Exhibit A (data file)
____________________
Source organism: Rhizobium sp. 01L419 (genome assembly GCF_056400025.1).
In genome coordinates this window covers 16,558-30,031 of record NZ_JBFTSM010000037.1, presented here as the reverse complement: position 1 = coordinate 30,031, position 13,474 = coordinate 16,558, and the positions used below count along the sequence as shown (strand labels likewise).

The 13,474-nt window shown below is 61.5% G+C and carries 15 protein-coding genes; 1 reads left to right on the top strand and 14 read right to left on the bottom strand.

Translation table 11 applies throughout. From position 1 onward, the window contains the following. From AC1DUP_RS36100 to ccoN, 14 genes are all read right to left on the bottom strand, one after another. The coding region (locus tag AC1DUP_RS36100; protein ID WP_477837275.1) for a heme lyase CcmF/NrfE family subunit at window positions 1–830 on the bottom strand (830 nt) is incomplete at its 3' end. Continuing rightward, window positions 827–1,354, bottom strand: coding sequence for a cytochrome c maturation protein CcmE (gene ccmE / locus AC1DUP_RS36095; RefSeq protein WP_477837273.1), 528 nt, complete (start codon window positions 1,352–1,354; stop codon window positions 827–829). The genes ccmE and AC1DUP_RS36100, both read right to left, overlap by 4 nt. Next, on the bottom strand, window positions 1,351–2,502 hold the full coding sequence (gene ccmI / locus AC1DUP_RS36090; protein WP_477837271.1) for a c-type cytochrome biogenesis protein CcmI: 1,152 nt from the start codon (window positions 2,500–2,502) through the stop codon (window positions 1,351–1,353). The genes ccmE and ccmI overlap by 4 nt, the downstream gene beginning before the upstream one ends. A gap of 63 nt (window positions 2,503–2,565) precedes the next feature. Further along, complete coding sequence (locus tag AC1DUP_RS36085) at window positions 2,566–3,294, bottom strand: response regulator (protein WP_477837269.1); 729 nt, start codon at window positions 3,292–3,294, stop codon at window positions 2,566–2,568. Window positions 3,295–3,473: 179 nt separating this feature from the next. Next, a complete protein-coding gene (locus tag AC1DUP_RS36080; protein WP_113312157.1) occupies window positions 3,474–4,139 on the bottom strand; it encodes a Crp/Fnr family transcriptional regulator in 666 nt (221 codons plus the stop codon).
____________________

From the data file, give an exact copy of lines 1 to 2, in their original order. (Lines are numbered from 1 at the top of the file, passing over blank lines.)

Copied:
Source organism: Rhizobium sp. 01L419 (genome assembly GCF_056400025.1).
In genome coordinates this window covers 16,558-30,031 of record NZ_JBFTSM010000037.1, presented here as the reverse complement: position 1 = coordinate 30,031, position 13,474 = coordinate 16,558, and the positions used below count along the sequence as shown (strand labels likewise).